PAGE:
Jeremy Vine has told guests on his BBC Radio 2 show not to touch him because he fears being infected with coronavirus
The presenter attached a scribbled sign, above right, on his studio door that read: ‘Guests. Welcome! Lovely to have you, but please note that we are not shaking hands, hugging or kissing for now.’
Last week leading virologist Professor John Oxford, of Queen Mary University of London gave advice,
‘We need less handshaking, hugging, kissing, that sort of thing, because this virus looks like it’s spread by ordinary tidal breathing, not necessarily colds and coughing,’ he said.
He posted about the message on Twitter.
Jeremy Vine @theJeremyVine 1:01PM Feb 13 2020 Acceptable notice for the door of my studio?
Chinese tourist dies in Paris as UK ‘actively considers’ cruise ship airlift
Meanwhile coronavirus claimed its first victim in Europe last night after a Chinese tourist died in Paris.
The dramatic development came as Government plans warned that half of the UK population could be at risk of infection.
Eight out of the nine people who tested positive for the virus in the UK were discharged from hospital yesterday. But globally the number of cases continued to soar, with the death toll reaching 1,523 and the number of people infected topping more than 67,000.
World Health Organisation (WHO) officials last night launched an investigation in China, as its director-general criticised world leaders for their ‘dangerously short-sighted’ lack of preparation for a global outbreak.
The news came as:
Foreign Office officials were said to be ‘actively considering’ an emergency airlift of 78 Britons trapped on a cruise ship that has been quarantined off the coast of Japan for ten days;
Government contingency plans revealed a ‘worst-case scenario’ that half of Britons will become infected, with as many as 400,000 deaths forecast;
A leading British public health specialist urged families to draw up their own ‘action plans’ to deal with the virus;
China started disinfecting and placing banknotes in quarantine a bid to stop the spread.
French health minister Agnes Buzyn announced yesterday that an 80-year-old Chinese man was the first to die from coronavirus in Europe. The man, who has not been named, deteriorated rapidly and succumbed to a pulmonary infection on Friday night, according to the French health authorities.
He had travelled to Paris on January 16 from China’s Hubei province – the epicentre of the coronavirus outbreak – before being taken ill on January 25. His daughter was also taken to hospital but authorities say she is expected to recover.
Women wearing face masks ride shared bicycles, as the country is hit by an outbreak of the novel coronavirus, in Beijing, China
Only three deaths had previously been reported outside mainland China – in Hong Kong, the Philippines and Japan. Yesterday, NHS England reported that all but one of the nine UK patients who tested positive for coronavirus had been released from hospital.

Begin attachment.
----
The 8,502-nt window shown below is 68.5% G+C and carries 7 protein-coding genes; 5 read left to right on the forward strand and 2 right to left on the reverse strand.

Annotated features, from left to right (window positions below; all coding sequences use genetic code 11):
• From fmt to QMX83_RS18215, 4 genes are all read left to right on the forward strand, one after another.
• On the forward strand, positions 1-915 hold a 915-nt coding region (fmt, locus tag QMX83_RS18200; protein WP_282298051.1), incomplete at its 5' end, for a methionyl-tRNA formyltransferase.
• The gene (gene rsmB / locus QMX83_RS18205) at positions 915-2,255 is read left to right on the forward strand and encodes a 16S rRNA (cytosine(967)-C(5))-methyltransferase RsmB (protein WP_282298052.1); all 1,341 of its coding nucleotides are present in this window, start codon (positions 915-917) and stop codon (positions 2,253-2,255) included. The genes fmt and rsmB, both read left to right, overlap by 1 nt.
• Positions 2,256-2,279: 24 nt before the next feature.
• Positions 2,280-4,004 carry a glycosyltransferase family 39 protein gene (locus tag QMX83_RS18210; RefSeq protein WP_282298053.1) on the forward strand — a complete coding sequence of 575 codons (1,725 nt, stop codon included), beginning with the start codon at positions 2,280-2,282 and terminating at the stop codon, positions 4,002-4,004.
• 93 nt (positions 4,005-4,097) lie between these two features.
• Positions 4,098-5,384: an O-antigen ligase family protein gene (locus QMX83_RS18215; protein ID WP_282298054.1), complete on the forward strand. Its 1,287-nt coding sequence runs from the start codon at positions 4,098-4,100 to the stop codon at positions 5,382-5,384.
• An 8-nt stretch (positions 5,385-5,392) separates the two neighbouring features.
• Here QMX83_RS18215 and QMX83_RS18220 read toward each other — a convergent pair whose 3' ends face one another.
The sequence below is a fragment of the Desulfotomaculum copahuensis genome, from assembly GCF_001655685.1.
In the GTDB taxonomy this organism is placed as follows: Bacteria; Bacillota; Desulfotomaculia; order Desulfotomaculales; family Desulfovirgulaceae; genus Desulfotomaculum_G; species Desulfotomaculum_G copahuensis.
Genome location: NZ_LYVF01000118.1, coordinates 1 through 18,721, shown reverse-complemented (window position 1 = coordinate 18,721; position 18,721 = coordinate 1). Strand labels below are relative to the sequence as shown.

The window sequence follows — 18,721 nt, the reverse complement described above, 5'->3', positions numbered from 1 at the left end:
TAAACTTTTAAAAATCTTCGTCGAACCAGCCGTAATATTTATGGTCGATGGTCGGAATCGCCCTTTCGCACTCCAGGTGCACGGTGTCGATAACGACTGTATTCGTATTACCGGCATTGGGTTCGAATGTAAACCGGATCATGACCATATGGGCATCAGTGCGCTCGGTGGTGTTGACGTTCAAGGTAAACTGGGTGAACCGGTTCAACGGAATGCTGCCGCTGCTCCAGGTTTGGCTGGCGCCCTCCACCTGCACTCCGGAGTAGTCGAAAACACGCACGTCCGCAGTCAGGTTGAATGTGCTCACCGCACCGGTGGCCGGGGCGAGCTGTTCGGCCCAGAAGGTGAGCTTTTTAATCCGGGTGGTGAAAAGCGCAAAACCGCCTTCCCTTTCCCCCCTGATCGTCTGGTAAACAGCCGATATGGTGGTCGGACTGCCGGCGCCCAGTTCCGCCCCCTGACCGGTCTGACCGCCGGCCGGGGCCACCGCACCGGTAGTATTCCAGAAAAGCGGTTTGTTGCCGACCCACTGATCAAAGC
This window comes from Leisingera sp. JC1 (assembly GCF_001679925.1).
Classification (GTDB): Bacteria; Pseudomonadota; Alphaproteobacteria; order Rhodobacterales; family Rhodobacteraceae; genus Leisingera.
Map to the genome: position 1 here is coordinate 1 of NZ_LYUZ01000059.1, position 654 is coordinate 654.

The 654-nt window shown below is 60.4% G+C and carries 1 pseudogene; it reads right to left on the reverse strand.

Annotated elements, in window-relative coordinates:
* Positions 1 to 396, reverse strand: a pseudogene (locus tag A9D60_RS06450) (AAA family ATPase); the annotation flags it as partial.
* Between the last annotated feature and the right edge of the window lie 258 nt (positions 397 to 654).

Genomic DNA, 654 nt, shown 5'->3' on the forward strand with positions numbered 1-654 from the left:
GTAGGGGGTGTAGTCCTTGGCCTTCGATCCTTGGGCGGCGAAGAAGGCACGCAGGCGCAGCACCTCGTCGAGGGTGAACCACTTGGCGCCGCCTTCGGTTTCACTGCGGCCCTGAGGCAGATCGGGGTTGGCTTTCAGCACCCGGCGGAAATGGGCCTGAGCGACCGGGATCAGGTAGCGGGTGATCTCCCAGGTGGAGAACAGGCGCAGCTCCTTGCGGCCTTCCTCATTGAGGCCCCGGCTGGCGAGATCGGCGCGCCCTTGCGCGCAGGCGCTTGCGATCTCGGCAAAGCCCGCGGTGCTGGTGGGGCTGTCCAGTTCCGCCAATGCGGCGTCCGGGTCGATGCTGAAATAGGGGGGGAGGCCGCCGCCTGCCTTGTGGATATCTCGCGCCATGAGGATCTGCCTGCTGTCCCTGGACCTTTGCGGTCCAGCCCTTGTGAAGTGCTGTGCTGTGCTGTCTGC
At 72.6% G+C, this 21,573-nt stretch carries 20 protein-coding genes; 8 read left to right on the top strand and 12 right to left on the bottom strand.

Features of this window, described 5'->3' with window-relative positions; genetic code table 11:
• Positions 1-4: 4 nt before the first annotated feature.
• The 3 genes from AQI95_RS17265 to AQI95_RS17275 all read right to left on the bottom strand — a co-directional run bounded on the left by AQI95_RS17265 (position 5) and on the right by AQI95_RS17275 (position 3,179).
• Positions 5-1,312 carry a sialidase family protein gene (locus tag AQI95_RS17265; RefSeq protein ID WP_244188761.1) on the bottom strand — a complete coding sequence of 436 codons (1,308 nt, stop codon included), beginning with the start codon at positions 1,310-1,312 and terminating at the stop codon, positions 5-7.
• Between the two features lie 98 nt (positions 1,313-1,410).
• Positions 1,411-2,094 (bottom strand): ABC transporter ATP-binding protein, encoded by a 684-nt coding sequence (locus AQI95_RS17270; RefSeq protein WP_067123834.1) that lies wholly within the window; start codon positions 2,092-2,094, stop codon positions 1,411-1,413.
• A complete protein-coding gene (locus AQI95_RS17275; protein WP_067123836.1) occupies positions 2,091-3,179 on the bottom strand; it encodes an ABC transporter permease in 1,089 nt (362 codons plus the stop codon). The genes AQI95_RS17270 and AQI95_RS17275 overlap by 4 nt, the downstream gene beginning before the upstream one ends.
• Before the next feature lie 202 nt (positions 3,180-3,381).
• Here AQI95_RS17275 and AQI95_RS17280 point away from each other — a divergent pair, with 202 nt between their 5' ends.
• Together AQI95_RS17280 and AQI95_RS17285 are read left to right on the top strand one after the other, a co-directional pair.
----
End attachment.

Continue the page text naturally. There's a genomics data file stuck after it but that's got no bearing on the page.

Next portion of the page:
Health Secretary Matt Hancock stressed that those who had been discharged ‘are now well and do not pose any health risk to the public’. Among the newly released patients were five members of the ski group who were infected by 53-year-old businessman Steve Walsh, from Hove, the UK’s so-called ‘super spreader’ In a joint statement, they said they were now feeling well and looking forward to going home.
The last group of travellers from China’s Hubei province who were quarantined at Arrowe Park Hospital on the Wirral left the hospital yesterday, while more than 100 guests remain at Kents Hill Park in Milton Keynes.
Meanwhile, 78 Britons who are stranded on the Diamond Princess cruise ship quarantined in Yokohama, south of Tokyo, were last night waiting to hear if the Foreign Office was going to rescue them.
Yesterday, the US State Department announced it was chartering two planes to airlift its 428 stranded citizens to safety – piling pressure on the UK Government to do the same. A Foreign Office spokesman said: ‘We are urgently speaking to authorities in Japan and the UK. We are working around the clock to ensure the welfare of the British nationals on board.’ But in a video posted on Facebook yesterday from his cabin, British passenger David Abel, 74, said: ‘Still no message from the UK Foreign Office – they just don’t give a damn.’
In China, banks started disinfecting and isolating used banknotes in a bid to halt the spread of coronavirus. But Jonathan Ball, professor of molecular virology at the University of Nottingham, said: ‘Control measures, especially in China and I suspect many parts of the world, aren’t working.
‘So this is a real threat and health systems have to prepare for the possibility of major spread. We need to be prepared.’
Meanwhile, a leading British public health doctor said families should draw up their own ‘action plans’ to deal with the virus if there is a large outbreak here.
Professor John Ashton, a former regional director of public health in North West England, said: ‘Everybody should have a contingency plan. Families should think about how they would carry on if one of them comes down with it. If you are keeping the children off school, who’s going to look after them?’
Individuals could take matters into their own hands by ensuring their immune system is primed to fight it. ‘Look after yourself, get a decent night’s sleep, eat fresh fruit and veg,’ he added.